On a side note... I wonder if it would be possible for you to cycle your filters before you got your tank so that once you get it you're pretty much ready to go :idea: ... Do you have a big bin/tote you could set the filters up on once you get them? Dechlorinated water and an ammonia source and you could have your filters cycled and ready for your new tank...... Just a thought....

:thumb:
 

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Discussion Starter · #8 ·
mittzgame
I will keep an eye on craigs list for sure but I don't think I will consider pre-cycling. I want to hold off on buying anything till I move due to the nature of my move (getting a place with g/f) the less stuff to move the better, since we are already combining 2 peoples things.

-Kevin
 

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it was just an idea :) Good luck with the move!
 

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it was just an idea :) Good luck with the move!
 

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chefkevin said:
- 72 gallon bowfront with stand and versa top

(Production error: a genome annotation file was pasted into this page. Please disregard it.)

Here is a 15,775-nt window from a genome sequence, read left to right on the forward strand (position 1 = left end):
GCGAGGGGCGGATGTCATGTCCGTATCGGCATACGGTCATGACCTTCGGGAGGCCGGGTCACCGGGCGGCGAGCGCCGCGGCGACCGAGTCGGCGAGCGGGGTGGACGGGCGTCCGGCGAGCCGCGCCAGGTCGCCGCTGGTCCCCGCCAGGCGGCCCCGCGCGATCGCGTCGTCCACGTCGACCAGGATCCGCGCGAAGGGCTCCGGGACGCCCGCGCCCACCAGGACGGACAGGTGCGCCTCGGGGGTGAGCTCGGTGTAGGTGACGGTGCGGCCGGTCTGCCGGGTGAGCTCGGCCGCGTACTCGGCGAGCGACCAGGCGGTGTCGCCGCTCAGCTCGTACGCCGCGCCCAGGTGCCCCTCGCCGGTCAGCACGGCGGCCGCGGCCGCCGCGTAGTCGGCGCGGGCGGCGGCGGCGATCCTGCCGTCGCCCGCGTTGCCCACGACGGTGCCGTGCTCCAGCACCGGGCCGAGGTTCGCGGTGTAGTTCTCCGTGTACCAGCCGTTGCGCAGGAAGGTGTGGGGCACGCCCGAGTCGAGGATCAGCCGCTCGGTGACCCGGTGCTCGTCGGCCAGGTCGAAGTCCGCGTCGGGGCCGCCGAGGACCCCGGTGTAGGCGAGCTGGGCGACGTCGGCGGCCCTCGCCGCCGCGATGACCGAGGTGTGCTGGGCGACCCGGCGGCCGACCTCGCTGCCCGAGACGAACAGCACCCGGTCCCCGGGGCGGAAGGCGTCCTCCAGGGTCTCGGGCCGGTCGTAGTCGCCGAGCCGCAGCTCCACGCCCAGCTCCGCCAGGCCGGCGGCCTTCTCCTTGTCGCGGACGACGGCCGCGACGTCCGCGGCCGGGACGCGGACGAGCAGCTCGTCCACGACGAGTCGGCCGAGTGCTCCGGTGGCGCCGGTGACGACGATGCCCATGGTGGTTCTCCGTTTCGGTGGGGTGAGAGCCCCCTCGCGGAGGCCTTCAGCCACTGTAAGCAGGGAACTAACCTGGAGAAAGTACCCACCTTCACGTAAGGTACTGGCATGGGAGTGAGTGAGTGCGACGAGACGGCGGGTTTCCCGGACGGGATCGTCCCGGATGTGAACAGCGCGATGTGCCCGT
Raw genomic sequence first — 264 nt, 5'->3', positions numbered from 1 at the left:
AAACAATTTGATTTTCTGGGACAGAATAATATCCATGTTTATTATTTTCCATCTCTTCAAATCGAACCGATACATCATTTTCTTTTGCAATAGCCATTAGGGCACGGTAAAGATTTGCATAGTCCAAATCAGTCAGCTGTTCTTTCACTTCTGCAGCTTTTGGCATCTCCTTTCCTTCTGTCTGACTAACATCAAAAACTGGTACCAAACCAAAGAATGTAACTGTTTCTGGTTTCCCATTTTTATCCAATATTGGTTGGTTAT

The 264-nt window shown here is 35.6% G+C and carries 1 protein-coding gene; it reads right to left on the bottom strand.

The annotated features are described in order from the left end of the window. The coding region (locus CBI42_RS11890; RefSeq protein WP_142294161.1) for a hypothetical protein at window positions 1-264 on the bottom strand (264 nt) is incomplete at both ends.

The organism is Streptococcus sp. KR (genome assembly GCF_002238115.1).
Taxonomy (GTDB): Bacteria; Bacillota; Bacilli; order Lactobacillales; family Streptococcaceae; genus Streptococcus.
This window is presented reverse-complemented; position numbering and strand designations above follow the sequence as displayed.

Nice choice

chefkevin said:
- 300 Watt Visi-therm deluxe heater (would 2 smaller watt heaters be better?)
I would recommend using the Visi-Therm Stealth heaters. They are accurate once you have the temp set, they are all black so they hide well against a black background, and they are shatterproof. I would use 2 150's just in case one were to quit you would have a backup. But then again I've been using Stealth's for years and never had a problem.

chefkevin said:
- Fluval 405 Canister filter (225 gal/hr)
Another good choice. I don't use Fluval canisters but many people do successfully and the size is right. I would add a HOB, either an Aquaclear 110 or an Emperor 400 for additional mechanical filtration and water movement. Both the AC110 and Emp400 will give great surface agitation.

chefkevin said:
- Some sort of digital thermometer (any recommendations?)
I use the Coralife digitals. They're inexpensive, accurate, and easy to read.

chefkevin said:
- Gravel (black with blue accents)
IMO black gravel would be OK, but won't give a natural look. The blue accents would completely eliminate the natural look. However, I think black sand would look more natural as well as being easier to keep clean.

chefkevin said:
- Test kits (are the multiple test in one strips any good?)
I've been using the reagent API FW test kits and they seem OK. Nitrate over 30 all looks the same to me and can be tough to decipher, but consistency is the key and if you keep your nitrates down at 20 or below you can get an easy read. I've never compared results to the test strips. If you do use test strips they cost less at a pool supply store than the LFS.

chefkevin said:
- Black background